Rack Diagrams

This solution extends ConceptDraw PRO with samples, templates and libraries of vector stencils, to help create various types of Rack Diagrams or Server Rack Diagrams.

Rack Diagrams visualize the rack mounting of computer and network equipment as a frontal view of the rack with the equipment installed. They are used for racking, when choosing which equipment or racks to buy, and to see if a particular configuration works, without having to go through a physical install.


There is 1 stencil library containing 33 vector shapes to help create various types of rack diagrams or server rack diagrams.

Design Elements — Rack Diagrams

Design Elements — Rack Diagrams

Examples

The samples you see on this page were created in ConceptDraw PRO using the Rack Diagrams Solution; they demonstrate a portion of the solution's capabilities and the professional results you can achieve.

All source documents are vector graphic documents. They are available for reviewing, modifying, or converting to a variety of formats (PDF file, MS PowerPoint, MS Visio XML, and many other graphic formats) from the ConceptDraw Solution Park. The Rack Diagrams Solution is available for all ConceptDraw PRO users.

Example 1: Application Server Rack Diagram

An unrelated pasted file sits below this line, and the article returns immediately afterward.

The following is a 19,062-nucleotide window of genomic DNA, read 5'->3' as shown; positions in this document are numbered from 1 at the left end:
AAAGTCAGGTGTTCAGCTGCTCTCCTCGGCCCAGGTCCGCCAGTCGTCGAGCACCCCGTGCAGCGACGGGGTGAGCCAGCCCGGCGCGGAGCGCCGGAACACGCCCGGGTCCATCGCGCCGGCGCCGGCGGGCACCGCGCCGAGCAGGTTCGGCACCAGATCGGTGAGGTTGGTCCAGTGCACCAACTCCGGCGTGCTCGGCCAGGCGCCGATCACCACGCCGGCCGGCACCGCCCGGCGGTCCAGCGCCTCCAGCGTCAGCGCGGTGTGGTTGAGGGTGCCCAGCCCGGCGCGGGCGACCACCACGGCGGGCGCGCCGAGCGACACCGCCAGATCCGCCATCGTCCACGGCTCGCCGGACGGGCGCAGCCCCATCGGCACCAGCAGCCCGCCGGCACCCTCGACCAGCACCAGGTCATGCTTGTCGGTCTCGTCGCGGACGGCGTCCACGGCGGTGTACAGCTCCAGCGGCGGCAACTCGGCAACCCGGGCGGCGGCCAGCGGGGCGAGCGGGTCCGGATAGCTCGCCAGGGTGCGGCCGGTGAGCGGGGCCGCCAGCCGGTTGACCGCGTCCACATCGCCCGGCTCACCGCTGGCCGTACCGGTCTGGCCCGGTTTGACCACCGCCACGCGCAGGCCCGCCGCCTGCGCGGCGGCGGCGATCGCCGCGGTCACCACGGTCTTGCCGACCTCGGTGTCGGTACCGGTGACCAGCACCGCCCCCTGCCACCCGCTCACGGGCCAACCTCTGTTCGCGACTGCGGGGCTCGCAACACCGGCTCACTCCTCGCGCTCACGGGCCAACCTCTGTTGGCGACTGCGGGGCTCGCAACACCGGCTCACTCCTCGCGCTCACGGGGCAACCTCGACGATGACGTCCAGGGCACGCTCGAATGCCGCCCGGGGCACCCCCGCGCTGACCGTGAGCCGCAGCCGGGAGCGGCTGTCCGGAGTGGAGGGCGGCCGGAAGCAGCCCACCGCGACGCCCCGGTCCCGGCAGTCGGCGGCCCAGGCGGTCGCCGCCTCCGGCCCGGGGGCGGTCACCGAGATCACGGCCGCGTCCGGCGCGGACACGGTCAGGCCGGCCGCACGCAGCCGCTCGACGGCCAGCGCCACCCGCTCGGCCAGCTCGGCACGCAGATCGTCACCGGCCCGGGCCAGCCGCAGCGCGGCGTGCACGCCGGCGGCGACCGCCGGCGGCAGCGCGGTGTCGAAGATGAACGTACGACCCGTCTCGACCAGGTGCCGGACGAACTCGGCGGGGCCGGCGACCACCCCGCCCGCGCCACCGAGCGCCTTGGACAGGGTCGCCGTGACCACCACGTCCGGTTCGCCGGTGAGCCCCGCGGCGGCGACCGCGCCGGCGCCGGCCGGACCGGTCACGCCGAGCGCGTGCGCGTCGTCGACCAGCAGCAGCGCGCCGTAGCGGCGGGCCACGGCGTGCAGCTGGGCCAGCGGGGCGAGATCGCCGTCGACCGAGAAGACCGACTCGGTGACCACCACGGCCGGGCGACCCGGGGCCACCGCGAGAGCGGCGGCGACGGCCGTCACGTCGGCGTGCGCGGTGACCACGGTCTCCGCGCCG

This diagram was created in ConceptDraw PRO using the Rack Diagrams Library from the Rack Diagrams Solution. An experienced user spent 10 minutes creating this sample.

This sample shows an Application server rack diagram. A Rack Diagram visualizes the rack mounting of computer or network equipment that is often used as a server. ConceptDraw PRO software extended with the Rack Diagrams Solution can be successfully used for racking and drawing various professional rack diagrams.

Application Server Rack Diagram

Example 2: Rack Diagram

This diagram was created in ConceptDraw PRO using the Rack Diagrams Library from the Rack Diagrams Solution. An experienced user spent 20 minutes creating this sample.

The variety of tools present in the Rack Diagrams Solution for ConceptDraw PRO allows you to easily draw the frontal view of a rack with equipment installed. It is one of the most useful and convenient solutions on the rack solutions software market.